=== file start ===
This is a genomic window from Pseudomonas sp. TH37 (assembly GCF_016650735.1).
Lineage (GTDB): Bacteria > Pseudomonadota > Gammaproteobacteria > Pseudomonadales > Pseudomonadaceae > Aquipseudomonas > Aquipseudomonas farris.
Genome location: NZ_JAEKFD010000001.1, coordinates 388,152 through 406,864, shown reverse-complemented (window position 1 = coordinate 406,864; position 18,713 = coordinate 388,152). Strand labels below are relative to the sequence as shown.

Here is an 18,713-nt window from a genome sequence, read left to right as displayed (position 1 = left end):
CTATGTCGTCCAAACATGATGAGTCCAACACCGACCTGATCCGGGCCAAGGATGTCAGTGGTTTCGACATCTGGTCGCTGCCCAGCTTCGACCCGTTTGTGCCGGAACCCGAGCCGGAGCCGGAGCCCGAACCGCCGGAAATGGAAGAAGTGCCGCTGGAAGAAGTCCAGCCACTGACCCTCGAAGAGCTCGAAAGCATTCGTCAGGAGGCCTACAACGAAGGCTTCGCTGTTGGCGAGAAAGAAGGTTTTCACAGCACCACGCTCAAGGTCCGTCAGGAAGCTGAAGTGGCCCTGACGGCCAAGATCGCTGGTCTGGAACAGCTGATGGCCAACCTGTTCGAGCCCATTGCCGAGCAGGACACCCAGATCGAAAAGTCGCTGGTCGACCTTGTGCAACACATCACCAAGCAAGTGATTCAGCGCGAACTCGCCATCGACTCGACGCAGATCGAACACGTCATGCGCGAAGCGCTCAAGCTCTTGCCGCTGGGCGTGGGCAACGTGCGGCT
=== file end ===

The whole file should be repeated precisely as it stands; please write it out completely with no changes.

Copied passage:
This is a genomic window from Pseudomonas sp. TH37 (assembly GCF_016650735.1).
Lineage (GTDB): Bacteria > Pseudomonadota > Gammaproteobacteria > Pseudomonadales > Pseudomonadaceae > Aquipseudomonas > Aquipseudomonas farris.
Genome location: NZ_JAEKFD010000001.1, coordinates 388,152 through 406,864, shown reverse-complemented (window position 1 = coordinate 406,864; position 18,713 = coordinate 388,152). Strand labels below are relative to the sequence as shown.

Here is an 18,713-nt window from a genome sequence, read left to right as displayed (position 1 = left end):
CTATGTCGTCCAAACATGATGAGTCCAACACCGACCTGATCCGGGCCAAGGATGTCAGTGGTTTCGACATCTGGTCGCTGCCCAGCTTCGACCCGTTTGTGCCGGAACCCGAGCCGGAGCCGGAGCCCGAACCGCCGGAAATGGAAGAAGTGCCGCTGGAAGAAGTCCAGCCACTGACCCTCGAAGAGCTCGAAAGCATTCGTCAGGAGGCCTACAACGAAGGCTTCGCTGTTGGCGAGAAAGAAGGTTTTCACAGCACCACGCTCAAGGTCCGTCAGGAAGCTGAAGTGGCCCTGACGGCCAAGATCGCTGGTCTGGAACAGCTGATGGCCAACCTGTTCGAGCCCATTGCCGAGCAGGACACCCAGATCGAAAAGTCGCTGGTCGACCTTGTGCAACACATCACCAAGCAAGTGATTCAGCGCGAACTCGCCATCGACTCGACGCAGATCGAACACGTCATGCGCGAAGCGCTCAAGCTCTTGCCGCTGGGCGTGGGCAACGTGCGGCT